"I always believe that it is much better to have a variety of religions, a variety of philosophies, rather than one single religion or philosophy. This is necessary because of the different mental dispositions of each human being. Each religion has certain unique ideas or techniques, and learning about them can only enrich one's own faith."

A number of western universities and institutions have awarded the 14th Dalai Lama with several peace awards and honorary doctorate degrees in recognition of his distinguished writings and leadership in interfaith understanding, peaceful resolution of conflicts, human rights issues and global ecological problems.

The teacher

The 14th Dalai Lama's teachings are very clear and simple - just the way to be expected of a humble buddhist monk - he teaches of the fundamental rights of all beings, of love and compassion, of empathy and kindness. "Seeking joy and freedom from suffering is the birthright of all beings"5, he says. The approach is very practical and down to earth, nontheistic. "I don't know whether the universe, with its countless galaxies, stars and planets, has a deeper meaning or not, but at the very least, it is clear that we humans who live on this earth face the task of making a happy life for ourselves. Therefore, it is important to discover what will bring about the greatest degree of happiness."6 His teachings are spiritual, but not religious (in the sense the term is usually associated with beliefs related to a Supreme Being of some kind) which makes them easy to adopt and agree on, or at least consider - even for a devout believer of a Deity-centered religion or an atheist.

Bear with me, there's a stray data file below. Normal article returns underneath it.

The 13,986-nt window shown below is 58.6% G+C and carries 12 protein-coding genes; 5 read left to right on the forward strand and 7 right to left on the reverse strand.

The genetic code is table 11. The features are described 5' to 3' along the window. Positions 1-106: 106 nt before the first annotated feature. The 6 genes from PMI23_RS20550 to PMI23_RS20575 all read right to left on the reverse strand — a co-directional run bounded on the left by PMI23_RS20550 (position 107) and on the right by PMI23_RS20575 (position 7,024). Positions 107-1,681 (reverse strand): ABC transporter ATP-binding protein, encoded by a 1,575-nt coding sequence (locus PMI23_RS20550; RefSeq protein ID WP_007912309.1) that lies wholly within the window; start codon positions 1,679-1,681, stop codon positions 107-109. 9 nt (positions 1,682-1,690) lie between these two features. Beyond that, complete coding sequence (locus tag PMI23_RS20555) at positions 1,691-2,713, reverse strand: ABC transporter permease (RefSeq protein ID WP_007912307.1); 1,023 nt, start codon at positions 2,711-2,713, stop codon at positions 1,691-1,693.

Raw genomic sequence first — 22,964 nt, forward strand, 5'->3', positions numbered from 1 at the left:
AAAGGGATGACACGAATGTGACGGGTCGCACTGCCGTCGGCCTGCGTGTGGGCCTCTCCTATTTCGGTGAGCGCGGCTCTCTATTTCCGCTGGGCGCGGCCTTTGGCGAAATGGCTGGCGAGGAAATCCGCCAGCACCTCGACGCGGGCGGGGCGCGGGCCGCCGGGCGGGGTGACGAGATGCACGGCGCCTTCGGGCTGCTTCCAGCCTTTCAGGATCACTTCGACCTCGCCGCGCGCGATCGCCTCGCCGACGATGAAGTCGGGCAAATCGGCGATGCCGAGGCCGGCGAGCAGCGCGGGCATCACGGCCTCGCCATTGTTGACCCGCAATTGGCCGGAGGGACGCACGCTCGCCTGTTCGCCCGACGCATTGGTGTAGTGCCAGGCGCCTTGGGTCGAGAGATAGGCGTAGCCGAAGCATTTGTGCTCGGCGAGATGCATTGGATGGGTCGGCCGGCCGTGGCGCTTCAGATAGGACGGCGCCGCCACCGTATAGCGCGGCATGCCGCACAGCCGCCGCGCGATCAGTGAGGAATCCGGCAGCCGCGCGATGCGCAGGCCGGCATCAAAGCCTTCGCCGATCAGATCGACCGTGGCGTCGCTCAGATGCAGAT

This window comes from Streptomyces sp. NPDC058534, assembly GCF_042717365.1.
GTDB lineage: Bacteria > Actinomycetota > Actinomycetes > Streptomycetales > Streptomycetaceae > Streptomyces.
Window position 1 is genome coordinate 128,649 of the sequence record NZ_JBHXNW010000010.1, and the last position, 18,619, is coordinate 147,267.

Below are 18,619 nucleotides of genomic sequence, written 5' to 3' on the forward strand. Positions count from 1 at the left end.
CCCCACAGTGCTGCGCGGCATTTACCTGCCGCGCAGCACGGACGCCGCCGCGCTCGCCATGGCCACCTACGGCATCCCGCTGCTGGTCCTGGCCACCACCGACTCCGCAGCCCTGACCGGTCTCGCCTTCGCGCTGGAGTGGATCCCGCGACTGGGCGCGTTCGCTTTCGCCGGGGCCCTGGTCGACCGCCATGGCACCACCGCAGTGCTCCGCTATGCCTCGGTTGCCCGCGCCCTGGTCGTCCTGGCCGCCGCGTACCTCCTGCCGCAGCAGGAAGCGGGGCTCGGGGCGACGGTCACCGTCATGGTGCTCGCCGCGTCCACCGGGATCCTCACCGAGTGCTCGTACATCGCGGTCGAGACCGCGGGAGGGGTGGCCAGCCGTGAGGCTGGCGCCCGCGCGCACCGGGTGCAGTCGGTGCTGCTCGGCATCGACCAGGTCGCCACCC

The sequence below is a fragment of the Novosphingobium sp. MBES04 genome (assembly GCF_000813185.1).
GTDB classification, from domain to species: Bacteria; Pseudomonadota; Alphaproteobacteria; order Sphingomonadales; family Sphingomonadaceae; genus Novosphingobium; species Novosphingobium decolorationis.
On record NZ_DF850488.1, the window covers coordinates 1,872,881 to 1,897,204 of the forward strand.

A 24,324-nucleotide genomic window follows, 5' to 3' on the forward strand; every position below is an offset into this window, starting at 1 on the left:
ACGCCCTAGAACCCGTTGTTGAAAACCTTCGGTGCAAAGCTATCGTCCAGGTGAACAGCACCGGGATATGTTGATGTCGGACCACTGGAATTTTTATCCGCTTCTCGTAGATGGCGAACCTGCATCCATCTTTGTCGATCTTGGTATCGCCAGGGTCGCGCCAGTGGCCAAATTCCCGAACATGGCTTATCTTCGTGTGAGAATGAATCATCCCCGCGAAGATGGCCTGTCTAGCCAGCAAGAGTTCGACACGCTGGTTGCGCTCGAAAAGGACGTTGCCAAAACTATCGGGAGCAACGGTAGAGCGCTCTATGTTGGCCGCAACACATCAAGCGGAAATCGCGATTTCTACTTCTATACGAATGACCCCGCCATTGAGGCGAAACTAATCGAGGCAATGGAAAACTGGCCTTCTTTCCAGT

The Nobel peace prize winner

In 1989, the Norwegian Nobel Committee decided to award His Holiness, the 14th Dalai Lama the Nobel peace prize, wanting to "emphasize the fact that the Dalai Lama in his struggle for the liberation of Tibet consistently has opposed the use of violence. He has instead advocated peaceful solutions based upon tolerance and mutual respect in order to preserve the historical and cultural heritage of his people".7

On December 10th, 1989, he accepted the prize on behalf of the people of Tibet and everyone oppressed or struggling for freedom or peace.

Bibliography (most likely incomplete, please report any omissions or errors via /msg)

  • My Land and My People, 1962
  • The Opening of the Wisdom Eye, 1966
  • The Buddhism of Tibet and the Key to the Middle Way, 1975
  • Universal Responsibility and the Good Heart, 1977
  • Advice from Buddha Shakyamuni, 1982
  • Collected Statements, Interviews and Articles, 1982
  • Four Essential Buddhist Commentaries, 1982
  • Kindness, Clarity and Insight, 1984
  • A Human Approach to World Peace, 1984
  • Opening of the Eye of New Awareness, 1985
  • Kalachakra: Rite of Initiation, 1985
  • The Union of Bliss and Emptiness, 1988
  • The Bodhgaya Interviews, 1988
  • Transcendent Wisdom, 1988
  • The Dalai Lama at Harvard, 1988
  • Ocean Of Wisdom, 1989
  • The Meaning of Life, 1990
  • Policy of Kindness, 1990
  • The Nobel Peace Prize and the Dalai Lama, 1990
  • My Tibet, 1990
  • The Global Community and the Need for Universal Responsibility, 1990
  • Freedom in Exile, 1991
  • Compassion and the Individual, 1991
  • The Path to Bliss, 1991
  • Cultivating a Daily Meditation, 1991
  • Mind Science - An East-West Dialogue, 1991
  • Words of Truth, 1993
  • The Meaning of Life from a Buddhist Perspective, 1993
  • A Flash of Lightning in the Dark of Night, 1994
  • The World of Tibetan Buddhism, 1995
  • The Power of Compassion, 1995
  • The Way to Freedom, 1995
  • Commentary on the Thirty Seven Practices of a Bodhisattva, 1995